Russian editor fired over anti-Putin jibe

The editor of a prominent Russian magazine has been fired after publishing a photograph containing an obscene message addressed to the prime minister, Vladimir Putin.

Alisher Usmanov, the billionaire owner of Kommersant publishing house and a major shareholder in Arsenal football club, fired the Kommersant Vlast editor-in-chief, Maxim Kovalsky, on Tuesday, raising fears of a Kremlin crackdown on media.

The magazine had the previous day published a picture of a ballot paper from last week’s parliamentary vote with the words “Putin, go fuck yourself” scrawled in red ink. The caption reads: “A correctly filled out ballot recognised as invalid.”

The image, taken at a polling booth for Russians living in London, was part of an investigative report into the parliamentary elections under the heading: “How the elections were falsified.”

“These materials border on petty hooliganism,” Usmanov told

The Kremlin-friendly metals tycoon rarely wades into the day-to-day running of Kommersant, one of the country’s most respected publishers and home to the Kommersant daily newspaper, as well as Vlast and the Kommersant radio station.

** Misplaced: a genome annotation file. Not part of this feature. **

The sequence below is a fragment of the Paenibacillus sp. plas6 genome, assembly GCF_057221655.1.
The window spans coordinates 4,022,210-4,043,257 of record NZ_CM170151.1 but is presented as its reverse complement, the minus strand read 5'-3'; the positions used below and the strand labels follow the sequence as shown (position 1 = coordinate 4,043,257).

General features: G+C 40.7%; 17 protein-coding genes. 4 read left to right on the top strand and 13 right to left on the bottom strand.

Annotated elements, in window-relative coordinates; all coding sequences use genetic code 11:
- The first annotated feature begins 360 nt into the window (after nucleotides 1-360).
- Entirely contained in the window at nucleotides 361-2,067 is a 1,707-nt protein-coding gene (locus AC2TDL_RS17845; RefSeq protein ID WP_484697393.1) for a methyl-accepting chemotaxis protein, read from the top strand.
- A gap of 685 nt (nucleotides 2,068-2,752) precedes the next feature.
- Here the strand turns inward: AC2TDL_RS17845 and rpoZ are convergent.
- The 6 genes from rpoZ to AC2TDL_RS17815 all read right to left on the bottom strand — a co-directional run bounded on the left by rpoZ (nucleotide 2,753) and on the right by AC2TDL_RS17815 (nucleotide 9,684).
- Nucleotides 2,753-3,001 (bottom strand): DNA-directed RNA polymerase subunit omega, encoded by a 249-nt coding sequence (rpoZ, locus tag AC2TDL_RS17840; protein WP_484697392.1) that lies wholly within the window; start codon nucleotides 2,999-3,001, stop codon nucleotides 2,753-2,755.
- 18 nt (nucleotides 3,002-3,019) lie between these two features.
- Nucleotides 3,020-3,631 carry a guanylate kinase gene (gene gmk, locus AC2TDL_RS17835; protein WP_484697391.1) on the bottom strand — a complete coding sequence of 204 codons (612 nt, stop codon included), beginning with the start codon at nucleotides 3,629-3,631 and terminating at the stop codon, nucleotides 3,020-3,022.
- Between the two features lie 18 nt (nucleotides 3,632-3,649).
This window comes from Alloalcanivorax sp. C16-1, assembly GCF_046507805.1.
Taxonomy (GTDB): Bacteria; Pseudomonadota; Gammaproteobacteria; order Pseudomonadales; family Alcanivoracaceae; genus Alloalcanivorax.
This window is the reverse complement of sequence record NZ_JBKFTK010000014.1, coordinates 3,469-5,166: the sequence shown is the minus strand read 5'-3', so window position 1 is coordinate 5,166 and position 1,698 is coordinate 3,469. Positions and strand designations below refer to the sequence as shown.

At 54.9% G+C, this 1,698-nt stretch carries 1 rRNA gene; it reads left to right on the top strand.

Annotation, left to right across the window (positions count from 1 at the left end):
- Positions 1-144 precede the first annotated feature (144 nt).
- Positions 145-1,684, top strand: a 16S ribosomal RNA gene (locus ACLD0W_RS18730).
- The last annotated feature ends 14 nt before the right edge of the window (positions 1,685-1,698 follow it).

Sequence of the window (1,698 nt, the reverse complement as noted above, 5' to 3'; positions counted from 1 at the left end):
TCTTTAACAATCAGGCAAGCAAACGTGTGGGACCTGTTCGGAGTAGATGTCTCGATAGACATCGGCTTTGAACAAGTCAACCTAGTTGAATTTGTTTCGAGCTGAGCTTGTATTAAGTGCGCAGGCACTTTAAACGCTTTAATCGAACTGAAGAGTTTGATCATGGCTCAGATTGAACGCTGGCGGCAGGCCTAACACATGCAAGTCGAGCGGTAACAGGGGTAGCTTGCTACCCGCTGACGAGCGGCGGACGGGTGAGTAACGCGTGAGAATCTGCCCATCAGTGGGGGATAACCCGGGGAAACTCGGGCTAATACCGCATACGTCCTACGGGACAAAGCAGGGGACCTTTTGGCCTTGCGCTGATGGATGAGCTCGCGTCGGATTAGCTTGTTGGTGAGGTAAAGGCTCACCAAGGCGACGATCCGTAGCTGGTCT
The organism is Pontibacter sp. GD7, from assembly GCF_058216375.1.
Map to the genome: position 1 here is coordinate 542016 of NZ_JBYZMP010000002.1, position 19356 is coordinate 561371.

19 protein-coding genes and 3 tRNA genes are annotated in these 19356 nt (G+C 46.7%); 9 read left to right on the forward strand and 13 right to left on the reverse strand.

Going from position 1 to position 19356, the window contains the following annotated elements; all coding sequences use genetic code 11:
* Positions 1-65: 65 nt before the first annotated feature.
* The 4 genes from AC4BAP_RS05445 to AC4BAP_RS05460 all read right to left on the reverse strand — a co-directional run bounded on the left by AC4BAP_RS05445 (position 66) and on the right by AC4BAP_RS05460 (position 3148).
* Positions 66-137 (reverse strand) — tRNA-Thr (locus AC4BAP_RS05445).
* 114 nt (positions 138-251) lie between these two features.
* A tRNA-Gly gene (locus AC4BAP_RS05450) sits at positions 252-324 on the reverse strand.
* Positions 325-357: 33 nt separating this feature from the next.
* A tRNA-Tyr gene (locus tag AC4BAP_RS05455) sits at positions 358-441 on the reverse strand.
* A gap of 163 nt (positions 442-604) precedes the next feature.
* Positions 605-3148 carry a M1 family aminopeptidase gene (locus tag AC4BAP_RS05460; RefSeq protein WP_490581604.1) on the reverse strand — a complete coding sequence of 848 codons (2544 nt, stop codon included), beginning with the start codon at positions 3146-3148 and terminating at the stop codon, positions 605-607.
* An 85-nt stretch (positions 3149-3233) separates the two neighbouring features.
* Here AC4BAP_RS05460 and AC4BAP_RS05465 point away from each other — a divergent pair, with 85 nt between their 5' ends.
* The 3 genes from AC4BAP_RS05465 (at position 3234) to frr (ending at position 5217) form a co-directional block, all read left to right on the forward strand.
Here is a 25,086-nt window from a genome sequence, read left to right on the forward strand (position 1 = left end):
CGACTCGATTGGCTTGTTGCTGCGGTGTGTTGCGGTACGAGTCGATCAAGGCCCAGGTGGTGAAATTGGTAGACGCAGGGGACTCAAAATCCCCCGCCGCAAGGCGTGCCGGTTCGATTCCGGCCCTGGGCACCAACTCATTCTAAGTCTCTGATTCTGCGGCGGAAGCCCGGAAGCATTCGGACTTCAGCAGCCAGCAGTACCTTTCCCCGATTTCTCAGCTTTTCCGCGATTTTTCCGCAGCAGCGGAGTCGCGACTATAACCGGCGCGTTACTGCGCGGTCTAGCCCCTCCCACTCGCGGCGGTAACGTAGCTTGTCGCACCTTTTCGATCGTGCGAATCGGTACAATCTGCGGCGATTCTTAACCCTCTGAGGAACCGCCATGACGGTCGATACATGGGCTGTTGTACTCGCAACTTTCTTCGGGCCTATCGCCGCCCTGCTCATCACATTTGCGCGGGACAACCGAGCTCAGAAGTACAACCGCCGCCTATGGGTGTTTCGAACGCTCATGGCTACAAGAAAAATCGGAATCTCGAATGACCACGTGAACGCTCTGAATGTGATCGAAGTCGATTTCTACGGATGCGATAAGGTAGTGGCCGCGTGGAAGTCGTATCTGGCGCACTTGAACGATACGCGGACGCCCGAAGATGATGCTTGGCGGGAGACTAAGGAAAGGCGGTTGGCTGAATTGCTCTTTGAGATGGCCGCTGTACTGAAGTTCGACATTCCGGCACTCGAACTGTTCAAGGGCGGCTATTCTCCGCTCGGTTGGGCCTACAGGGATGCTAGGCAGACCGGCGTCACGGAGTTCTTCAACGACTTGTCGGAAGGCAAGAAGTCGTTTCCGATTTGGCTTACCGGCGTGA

Demyan Kudryavtsev, the publisher’s general director, wrote on his blog that he had submitted his resignation after “internal procedures and rules” had been violated. Kommersant “regrets this and apologises to its readers and partners”, he added.

Kovalsky, who edited the magazine since 1999, told the online news agency: “I really don’t want the publishers to move in the direction of servility. I hope enough professional and reasonable people work [there] to save its face.”

He later told Ekho Moskvy, a liberal radio station owned by Gazprom, the state-run gas company: “I am sure I did everything right and I do not regret that the magazine’s latest issue was as it was.”

Russian media reported on Tuesday that the Public Opinion Foundation, believed to have ties with the Kremlin, would cease conducting opinion polls. The move comes amid declining popularity for Putin and his United Russia party and growing protests against the elections.

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